The VRC Oaks is one of the premier races during the world-renowned Melbourne Cup Carnival, and is typically recognised as the biggest race on the calendar for three-year-old fillies. Having first been run 160 years ago, the VRC Oaks is steeped in tradition, so let’s go right back to the start.
The beginning of the VRC Oaks
The first ever edition of the VRC Oaks was held way back in 1861, making it one of the oldest races in Australia. This was the same year that many races which are still among the biggest in the country today were held, including the Melbourne Cup and the Australian Derby. For comparison, the Cox Plate, one of the most prestigious on the calendar, wasn’t held for the first time until 1922, more than 60 years later.
A horse named Palestine was the winner of the inaugural VRC Oaks, a race that was run over 1.5 miles - or a little over 2,400 metres. It would remain that distance until 1972 when Australia adopted the metric system, while an extra 100 metres was added to better suit the layout of Flemington Racecourse just one year later.
Oaks Day becomes Ladies’ Day
These days, Oaks Day is recognised as Ladies’ Day - though depending on who you ask it is also often less formally referred to as Blokes’ Day. This concept of Ladies Day was first introduced back in 1962, when the Victorian Racing Club dubbed it as such in an attempt to attract more women to Flemington on race day. Fashions on the Field was a major element of the concept, and both it and the day more generally have grown drastically in popularity in the almost-60 years since to become one of the biggest events of Melbourne’s Spring Racing Carnival.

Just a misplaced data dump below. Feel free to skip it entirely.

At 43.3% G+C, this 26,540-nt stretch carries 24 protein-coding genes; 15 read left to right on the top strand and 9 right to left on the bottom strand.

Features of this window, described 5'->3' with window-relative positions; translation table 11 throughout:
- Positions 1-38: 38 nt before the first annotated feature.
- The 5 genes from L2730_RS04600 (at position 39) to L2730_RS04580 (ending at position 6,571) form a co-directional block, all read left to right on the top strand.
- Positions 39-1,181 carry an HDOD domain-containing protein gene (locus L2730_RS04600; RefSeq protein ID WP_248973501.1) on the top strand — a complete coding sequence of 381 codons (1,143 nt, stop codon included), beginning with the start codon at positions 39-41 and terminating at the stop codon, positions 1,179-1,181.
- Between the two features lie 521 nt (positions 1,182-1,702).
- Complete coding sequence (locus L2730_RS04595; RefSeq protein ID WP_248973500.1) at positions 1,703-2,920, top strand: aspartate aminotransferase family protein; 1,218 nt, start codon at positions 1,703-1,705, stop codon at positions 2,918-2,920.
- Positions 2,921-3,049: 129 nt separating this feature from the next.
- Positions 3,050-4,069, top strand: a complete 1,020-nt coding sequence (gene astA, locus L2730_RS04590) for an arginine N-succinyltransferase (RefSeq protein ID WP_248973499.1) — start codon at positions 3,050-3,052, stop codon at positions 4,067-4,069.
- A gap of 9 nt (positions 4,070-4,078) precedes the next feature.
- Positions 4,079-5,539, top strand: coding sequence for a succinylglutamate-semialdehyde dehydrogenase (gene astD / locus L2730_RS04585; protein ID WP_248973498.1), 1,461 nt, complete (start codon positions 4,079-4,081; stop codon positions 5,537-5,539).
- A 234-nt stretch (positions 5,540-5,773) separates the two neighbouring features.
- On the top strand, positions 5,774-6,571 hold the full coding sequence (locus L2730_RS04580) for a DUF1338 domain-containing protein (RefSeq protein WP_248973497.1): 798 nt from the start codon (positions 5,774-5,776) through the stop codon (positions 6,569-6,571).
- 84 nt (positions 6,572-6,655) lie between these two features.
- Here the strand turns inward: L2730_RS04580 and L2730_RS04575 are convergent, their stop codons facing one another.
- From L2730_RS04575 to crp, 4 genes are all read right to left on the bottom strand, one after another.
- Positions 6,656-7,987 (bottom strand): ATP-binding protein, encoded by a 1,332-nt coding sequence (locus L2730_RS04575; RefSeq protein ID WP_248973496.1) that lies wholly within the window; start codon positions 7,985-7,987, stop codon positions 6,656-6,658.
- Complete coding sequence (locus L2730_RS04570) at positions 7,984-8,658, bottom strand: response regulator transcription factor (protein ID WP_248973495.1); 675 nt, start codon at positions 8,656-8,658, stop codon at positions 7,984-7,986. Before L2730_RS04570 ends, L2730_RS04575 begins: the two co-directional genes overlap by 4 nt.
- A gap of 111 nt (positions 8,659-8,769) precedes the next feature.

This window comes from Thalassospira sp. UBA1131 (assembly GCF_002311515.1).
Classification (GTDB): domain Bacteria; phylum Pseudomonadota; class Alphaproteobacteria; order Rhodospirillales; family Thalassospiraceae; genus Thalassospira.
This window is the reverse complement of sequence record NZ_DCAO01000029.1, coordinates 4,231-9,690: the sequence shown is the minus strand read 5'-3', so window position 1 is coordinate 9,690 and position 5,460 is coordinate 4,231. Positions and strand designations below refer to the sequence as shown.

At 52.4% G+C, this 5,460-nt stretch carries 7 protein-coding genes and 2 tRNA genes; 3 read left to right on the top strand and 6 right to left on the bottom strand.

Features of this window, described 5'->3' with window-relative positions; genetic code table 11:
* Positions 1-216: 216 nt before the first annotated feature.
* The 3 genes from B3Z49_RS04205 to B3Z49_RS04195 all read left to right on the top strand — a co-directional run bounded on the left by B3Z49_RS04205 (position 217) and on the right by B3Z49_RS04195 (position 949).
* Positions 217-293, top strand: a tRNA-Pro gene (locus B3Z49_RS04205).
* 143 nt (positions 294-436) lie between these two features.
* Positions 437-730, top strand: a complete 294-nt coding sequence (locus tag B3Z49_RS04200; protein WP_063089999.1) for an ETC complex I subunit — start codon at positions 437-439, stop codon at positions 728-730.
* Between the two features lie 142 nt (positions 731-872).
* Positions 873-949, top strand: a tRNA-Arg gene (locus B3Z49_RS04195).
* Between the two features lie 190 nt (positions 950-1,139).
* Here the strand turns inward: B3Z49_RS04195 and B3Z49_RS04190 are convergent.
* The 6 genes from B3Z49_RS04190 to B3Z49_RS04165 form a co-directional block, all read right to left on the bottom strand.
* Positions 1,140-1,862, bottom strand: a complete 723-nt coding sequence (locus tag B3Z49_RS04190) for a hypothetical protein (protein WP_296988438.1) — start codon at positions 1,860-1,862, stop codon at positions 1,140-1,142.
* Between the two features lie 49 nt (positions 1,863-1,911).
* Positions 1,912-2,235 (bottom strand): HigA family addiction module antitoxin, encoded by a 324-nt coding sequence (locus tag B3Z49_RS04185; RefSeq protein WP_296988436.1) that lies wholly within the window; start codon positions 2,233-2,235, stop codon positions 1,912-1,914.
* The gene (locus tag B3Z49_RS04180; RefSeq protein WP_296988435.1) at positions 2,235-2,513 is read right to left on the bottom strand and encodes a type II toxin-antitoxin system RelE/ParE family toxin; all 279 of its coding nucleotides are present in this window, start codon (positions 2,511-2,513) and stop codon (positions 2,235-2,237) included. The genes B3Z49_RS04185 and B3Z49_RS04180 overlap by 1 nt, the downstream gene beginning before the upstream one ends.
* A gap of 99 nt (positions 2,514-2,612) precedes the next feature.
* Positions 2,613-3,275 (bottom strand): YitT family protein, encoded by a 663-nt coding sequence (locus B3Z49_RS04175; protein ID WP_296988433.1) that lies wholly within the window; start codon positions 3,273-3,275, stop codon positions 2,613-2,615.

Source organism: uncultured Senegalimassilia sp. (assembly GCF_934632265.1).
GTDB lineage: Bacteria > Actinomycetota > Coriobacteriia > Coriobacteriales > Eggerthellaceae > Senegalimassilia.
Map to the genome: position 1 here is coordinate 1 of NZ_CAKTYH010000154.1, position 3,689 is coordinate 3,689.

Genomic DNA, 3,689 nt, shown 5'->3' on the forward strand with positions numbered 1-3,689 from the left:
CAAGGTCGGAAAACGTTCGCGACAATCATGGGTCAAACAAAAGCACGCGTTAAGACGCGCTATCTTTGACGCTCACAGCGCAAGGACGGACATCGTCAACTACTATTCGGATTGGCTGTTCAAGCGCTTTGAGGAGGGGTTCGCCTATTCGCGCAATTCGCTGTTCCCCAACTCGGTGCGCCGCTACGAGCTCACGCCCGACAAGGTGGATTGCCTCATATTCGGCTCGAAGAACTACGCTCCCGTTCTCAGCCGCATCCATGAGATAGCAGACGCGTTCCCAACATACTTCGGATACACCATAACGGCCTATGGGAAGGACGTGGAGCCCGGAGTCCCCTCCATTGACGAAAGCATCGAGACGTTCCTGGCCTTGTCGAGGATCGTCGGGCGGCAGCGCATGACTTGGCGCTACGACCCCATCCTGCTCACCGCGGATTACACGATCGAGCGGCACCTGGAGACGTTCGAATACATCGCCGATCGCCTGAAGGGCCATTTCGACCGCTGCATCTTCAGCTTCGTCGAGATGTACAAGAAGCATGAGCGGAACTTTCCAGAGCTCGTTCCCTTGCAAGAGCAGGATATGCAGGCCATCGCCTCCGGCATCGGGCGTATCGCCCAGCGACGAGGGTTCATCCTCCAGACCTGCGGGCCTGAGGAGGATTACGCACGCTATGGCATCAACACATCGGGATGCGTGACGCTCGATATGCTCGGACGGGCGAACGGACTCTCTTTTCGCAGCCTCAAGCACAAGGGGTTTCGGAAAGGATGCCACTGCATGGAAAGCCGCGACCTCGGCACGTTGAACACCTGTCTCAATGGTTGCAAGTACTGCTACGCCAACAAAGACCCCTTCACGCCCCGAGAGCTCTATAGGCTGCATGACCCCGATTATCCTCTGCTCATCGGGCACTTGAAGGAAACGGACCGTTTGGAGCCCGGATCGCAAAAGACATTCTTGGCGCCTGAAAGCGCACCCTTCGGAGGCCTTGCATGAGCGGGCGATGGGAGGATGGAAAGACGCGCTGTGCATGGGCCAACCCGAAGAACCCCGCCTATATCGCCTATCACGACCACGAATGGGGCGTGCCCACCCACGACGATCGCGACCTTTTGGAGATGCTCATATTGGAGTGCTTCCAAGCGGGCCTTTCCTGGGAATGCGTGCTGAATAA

The most notable winners
With over 160 years of history, the VRC Oaks has had plenty of time to establish itself as the premier race for three-year-old fillies which it is recognised as today, and as is always the case, a consistently high-quality field and a number of elite winners has played a major role in that.
Briseis was one of the first great fillies to win the race, taking it out in 1876 in a brilliant six-day stretch which incredibly saw her also take out the Melbourne Cup and the Victoria Derby. Evening Peal was another horse to win both the Melbourne Cup and the VRC Oaks, though she followed a bit more of a typical route by winning the VRC Oaks in 1955 and the Melbourne Cup the year after. Nine years later, the champion Light Fingers won a thrilling edition of the race, while Surround took it out in 1976.
More recently, Miss Finland was a popular winner in 2006, while Samantha Miss won it two years later in a 12-race career which saw her win seven times and place in all but one start. Last year, Personal became the latest filly to etch her name into VRC Oaks history, wearing down the leaders to stretch clear by a length at the post under the ride of Damien Oliver, who won his sixth edition of the race in the process.
The VRC Oaks is one of the oldest and most prestigious races in Australia, having been run for 160 years and marking the beginning of numerous historic careers. With such a long and storied history, and with so many champion fillies having taken it out, it’s little surprise that this race has firmly established itself as one of the most significant in the country.